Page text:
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Figuring out future of Eagle’s fairgrounds

EAGLE, Colorado “-It’s the kind of opportunity that doesn’t come along often in Eagle County, Colorado ” 140 acres of largely undeveloped land that’s publicly owned and along the river.

So it’s no wonder the Eagle County Fairgrounds has been the focus of several plans and the subject of countless debate. Over the years, the property located between Interstate 70 and the Eagle River just west of Eby Creek Road has been improved and used for a variety of recreational activities.

The latest plan, done in 2006, is to relocate three baseball diamonds and a soccer field, built back in the 1990s. The fields are perched on a bench above surrounding land and are a target for gravel extraction. Gravel has been extracted from other parts of the land and, officials say, economics indicate it’s time to find more.

Moving the ballfields will be expensive ” $2 to $3 million ” but mining revenue could offset the cost.

“Mining the area would utilize the resource, which frankly, it would be silly not to do,” says Eagle County planner Cliff Simonton.

The new fields would be moved to already mined, reclaimed property at the western end of the fairgrounds. Steve Russell, director of rec district that operates the fields, says the 2009 season could be the last but the rec district wants the new fields to be open before play ends at the old ones.

Simonton said the ballfields’ lights won’t likely make the move. New lights, that give off less glare, could be built. The rec district is also considering artificial turf for the new fields, which has been popular at the agency’s fields in Edwards. Plus,-turf means no pesticides spilling into the nearby Eagle River.

The rec district also hopes regional, state and national tournaments can be played at the new fields, which means better restrooms, concessions and parking.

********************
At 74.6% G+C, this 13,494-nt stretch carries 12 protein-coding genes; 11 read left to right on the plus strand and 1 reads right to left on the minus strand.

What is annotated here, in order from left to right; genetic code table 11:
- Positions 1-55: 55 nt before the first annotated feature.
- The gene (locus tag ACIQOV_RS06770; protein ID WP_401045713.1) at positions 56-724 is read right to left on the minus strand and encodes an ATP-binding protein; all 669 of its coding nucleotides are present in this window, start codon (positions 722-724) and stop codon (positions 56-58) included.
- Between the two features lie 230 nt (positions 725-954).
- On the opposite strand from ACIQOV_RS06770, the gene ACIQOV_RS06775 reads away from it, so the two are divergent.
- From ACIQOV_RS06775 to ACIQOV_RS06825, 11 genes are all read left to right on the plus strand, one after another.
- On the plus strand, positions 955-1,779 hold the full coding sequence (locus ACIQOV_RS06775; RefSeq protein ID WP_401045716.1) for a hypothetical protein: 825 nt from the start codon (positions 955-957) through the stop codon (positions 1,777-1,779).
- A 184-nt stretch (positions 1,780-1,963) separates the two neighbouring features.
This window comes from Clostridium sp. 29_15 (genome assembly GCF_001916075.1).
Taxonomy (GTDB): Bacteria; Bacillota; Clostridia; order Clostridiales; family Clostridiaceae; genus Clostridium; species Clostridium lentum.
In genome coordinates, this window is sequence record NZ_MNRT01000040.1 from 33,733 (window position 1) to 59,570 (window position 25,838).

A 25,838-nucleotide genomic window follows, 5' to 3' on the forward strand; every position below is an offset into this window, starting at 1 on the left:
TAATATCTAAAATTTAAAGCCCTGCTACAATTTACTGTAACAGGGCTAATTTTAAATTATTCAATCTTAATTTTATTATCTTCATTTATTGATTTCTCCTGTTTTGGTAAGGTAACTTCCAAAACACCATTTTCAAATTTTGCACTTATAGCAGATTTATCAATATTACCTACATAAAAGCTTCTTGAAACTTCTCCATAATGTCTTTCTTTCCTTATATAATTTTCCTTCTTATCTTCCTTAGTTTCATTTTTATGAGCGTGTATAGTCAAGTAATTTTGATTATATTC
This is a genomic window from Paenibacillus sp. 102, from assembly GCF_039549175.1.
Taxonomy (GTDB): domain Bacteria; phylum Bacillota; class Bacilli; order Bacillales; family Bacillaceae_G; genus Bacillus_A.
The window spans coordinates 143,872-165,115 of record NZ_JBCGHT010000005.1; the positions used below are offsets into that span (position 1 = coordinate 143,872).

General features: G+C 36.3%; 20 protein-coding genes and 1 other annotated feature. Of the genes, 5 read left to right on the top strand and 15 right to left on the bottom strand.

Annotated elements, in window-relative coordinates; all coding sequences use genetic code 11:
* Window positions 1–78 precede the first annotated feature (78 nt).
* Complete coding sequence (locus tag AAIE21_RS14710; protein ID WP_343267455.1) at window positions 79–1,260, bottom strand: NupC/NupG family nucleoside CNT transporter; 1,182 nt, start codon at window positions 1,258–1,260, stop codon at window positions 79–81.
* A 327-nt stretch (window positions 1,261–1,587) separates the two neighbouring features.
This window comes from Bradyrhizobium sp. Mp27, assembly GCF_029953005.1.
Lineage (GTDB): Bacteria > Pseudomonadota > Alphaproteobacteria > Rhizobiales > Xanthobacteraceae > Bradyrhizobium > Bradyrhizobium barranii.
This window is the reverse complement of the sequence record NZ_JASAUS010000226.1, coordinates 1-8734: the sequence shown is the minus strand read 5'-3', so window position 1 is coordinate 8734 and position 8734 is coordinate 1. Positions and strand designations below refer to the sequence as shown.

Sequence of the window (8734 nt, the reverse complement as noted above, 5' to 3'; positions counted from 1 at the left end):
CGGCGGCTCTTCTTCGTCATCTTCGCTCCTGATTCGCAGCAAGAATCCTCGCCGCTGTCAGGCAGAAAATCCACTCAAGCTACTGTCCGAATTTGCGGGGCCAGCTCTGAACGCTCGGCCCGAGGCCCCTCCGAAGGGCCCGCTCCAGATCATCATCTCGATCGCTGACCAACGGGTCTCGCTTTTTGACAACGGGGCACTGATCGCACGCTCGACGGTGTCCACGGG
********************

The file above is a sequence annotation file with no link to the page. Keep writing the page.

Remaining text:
“We are excited about the opportunity,” says Russell. “The new facility is going to involve a lot more capacity.”

A kayak park and fishing access are among the ideas to take advantage of the river banks. The 2006 plan includes picnic pavilions, a riverfront running trail and a cantilevered deck near the rodeo arena.

But the predominant feature of the 2006 master plan is the so-called “Land Bank” ” a 35-acre parcel smack dab in the center of the fairgrounds for which several uses have been proposed.

That list includes U.S. Forest Service offices and workforce housing. Another idea is to exchange the land for school district property east of town and build a high school. Both of those plans would likely require a second road into the land, Simonton said.

Newly elected Eagle County Commissioner Jon Stavney, who previously served as mayor in Eagle, believes that second road is a top priority.

“The site just isn’t tied to the community enough,” Stavney said. “It’s not part of the day-to-day life of citizens right now.”

The county also is concerned Eagle will identify the area as open space in growth policies the is revising, Stavney said.

“It should have green space included, but there’s a lot of other uses we could do with it, too,” he said.


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